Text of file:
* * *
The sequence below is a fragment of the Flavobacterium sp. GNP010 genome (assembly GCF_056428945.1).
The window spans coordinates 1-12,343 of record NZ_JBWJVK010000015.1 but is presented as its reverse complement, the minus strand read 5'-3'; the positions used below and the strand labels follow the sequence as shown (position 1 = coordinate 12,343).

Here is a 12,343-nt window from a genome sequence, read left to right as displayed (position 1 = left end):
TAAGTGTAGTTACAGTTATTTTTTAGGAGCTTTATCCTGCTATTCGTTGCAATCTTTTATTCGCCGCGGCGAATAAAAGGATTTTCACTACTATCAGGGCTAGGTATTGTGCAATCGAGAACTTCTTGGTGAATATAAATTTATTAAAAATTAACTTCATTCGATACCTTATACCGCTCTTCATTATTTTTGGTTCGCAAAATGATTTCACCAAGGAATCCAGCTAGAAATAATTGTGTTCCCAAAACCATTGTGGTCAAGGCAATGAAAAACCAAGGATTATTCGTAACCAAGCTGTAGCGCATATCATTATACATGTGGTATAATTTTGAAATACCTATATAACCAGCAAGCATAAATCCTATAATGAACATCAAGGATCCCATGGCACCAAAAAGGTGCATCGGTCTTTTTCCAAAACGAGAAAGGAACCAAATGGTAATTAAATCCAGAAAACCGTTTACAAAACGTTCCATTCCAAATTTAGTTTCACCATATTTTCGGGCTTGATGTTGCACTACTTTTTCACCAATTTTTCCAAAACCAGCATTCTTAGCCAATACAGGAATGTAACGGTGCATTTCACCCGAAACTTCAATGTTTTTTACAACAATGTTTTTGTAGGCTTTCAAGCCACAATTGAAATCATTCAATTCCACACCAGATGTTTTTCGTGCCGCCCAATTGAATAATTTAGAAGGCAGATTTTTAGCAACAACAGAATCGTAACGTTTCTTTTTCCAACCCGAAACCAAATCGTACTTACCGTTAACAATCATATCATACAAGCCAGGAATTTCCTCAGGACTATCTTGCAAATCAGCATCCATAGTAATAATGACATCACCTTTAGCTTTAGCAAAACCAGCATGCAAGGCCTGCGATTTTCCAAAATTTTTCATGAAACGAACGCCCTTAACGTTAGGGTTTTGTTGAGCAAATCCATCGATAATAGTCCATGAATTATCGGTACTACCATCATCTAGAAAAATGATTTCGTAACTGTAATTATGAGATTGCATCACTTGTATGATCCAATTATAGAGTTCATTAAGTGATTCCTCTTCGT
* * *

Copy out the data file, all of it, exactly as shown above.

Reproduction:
The sequence below is a fragment of the Flavobacterium sp. GNP010 genome (assembly GCF_056428945.1).
The window spans coordinates 1-12,343 of record NZ_JBWJVK010000015.1 but is presented as its reverse complement, the minus strand read 5'-3'; the positions used below and the strand labels follow the sequence as shown (position 1 = coordinate 12,343).

Here is a 12,343-nt window from a genome sequence, read left to right as displayed (position 1 = left end):
TAAGTGTAGTTACAGTTATTTTTTAGGAGCTTTATCCTGCTATTCGTTGCAATCTTTTATTCGCCGCGGCGAATAAAAGGATTTTCACTACTATCAGGGCTAGGTATTGTGCAATCGAGAACTTCTTGGTGAATATAAATTTATTAAAAATTAACTTCATTCGATACCTTATACCGCTCTTCATTATTTTTGGTTCGCAAAATGATTTCACCAAGGAATCCAGCTAGAAATAATTGTGTTCCCAAAACCATTGTGGTCAAGGCAATGAAAAACCAAGGATTATTCGTAACCAAGCTGTAGCGCATATCATTATACATGTGGTATAATTTTGAAATACCTATATAACCAGCAAGCATAAATCCTATAATGAACATCAAGGATCCCATGGCACCAAAAAGGTGCATCGGTCTTTTTCCAAAACGAGAAAGGAACCAAATGGTAATTAAATCCAGAAAACCGTTTACAAAACGTTCCATTCCAAATTTAGTTTCACCATATTTTCGGGCTTGATGTTGCACTACTTTTTCACCAATTTTTCCAAAACCAGCATTCTTAGCCAATACAGGAATGTAACGGTGCATTTCACCCGAAACTTCAATGTTTTTTACAACAATGTTTTTGTAGGCTTTCAAGCCACAATTGAAATCATTCAATTCCACACCAGATGTTTTTCGTGCCGCCCAATTGAATAATTTAGAAGGCAGATTTTTAGCAACAACAGAATCGTAACGTTTCTTTTTCCAACCCGAAACCAAATCGTACTTACCGTTAACAATCATATCATACAAGCCAGGAATTTCCTCAGGACTATCTTGCAAATCAGCATCCATAGTAATAATGACATCACCTTTAGCTTTAGCAAAACCAGCATGCAAGGCCTGCGATTTTCCAAAATTTTTCATGAAACGAACGCCCTTAACGTTAGGGTTTTGTTGAGCAAATCCATCGATAATAGTCCATGAATTATCGGTACTACCATCATCTAGAAAAATGATTTCGTAACTGTAATTATGAGATTGCATCACTTGTATGATCCAATTATAGAGTTCATTAAGTGATTCCTCTTCGT